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News

New malware variant drives phishing attacks

Check Point : 16 May, 2013  (Technical Article)
Threat emulation technology from Check Point has identified a malware variant responsible for phishing e-mail attacks
New malware variant drives phishing attacks

On Friday May 10, 2013, Check Point’s Threat Emulation technology detected a phishing email attack employing then-unknown malware on several organisations’ networks.  This attack takes advantage of a vulnerability in Microsoft's Windows Common Controls as described in CVE-2012-0158.  Due to this new variant having a different cryptographic ”hash” to the original, no anti-virus tools had detected it up to that point in time.

The attacks starts with phishing emails purporting to be from Citibank or Bank of America. The emails, which contained subject lines such as “Merchant Statement”, invite recipients to open an infected Microsoft Word attachment with names such as “Statement ID 4657-345-347-0332.doc”.  When opened, the attachment infects the machine with several malicious executables, and places the machine under control of a remote "botnet" command and control centre.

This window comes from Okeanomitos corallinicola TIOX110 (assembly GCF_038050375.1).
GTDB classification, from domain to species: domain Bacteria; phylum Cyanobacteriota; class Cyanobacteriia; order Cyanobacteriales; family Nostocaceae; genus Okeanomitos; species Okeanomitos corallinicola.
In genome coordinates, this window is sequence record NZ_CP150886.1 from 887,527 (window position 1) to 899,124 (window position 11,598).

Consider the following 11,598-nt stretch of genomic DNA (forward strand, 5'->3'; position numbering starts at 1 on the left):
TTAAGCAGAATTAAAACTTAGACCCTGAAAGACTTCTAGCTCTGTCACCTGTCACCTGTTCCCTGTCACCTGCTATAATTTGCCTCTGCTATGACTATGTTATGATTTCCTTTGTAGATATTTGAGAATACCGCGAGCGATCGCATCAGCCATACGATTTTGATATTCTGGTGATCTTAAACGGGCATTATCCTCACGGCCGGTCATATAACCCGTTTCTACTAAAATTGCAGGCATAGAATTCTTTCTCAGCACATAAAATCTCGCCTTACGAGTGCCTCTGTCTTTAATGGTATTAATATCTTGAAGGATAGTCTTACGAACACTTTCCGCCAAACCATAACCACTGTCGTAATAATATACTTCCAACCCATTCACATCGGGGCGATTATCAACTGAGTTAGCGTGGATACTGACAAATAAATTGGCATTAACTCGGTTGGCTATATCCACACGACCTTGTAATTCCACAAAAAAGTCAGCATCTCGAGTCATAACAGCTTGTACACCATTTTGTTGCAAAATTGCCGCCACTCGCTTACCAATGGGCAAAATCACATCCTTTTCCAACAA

The attack can successfully infect both Windows 7 and XP platforms. Additional variants are in the wild, with at least one additional one being detected within 48 hours of the first.  Check Point recommends companies do the following:

* Ensure that the Microsoft Update described in MS12-027 has been deployed to all endpoint machines in their networks * Educate or remind users on the risks of opening email attachments from unknown external senders

At detection by Threat Emulation, attack information was automatically uploaded to Check Point’s ThreatCloud, which then propagated AV signatures to all Check Point customers with current AV update subscriptions.

Dorit Dor, vice president of products at Check Point Software Technologies said:  “Threat Emulation technology is capable of detecting and preventing against new attacks, and variants of existing ones.  Our sandboxing technology closes the gap between the time new attacks are launched and when AV updates are made available, providing the most effective threat prevention available today.”

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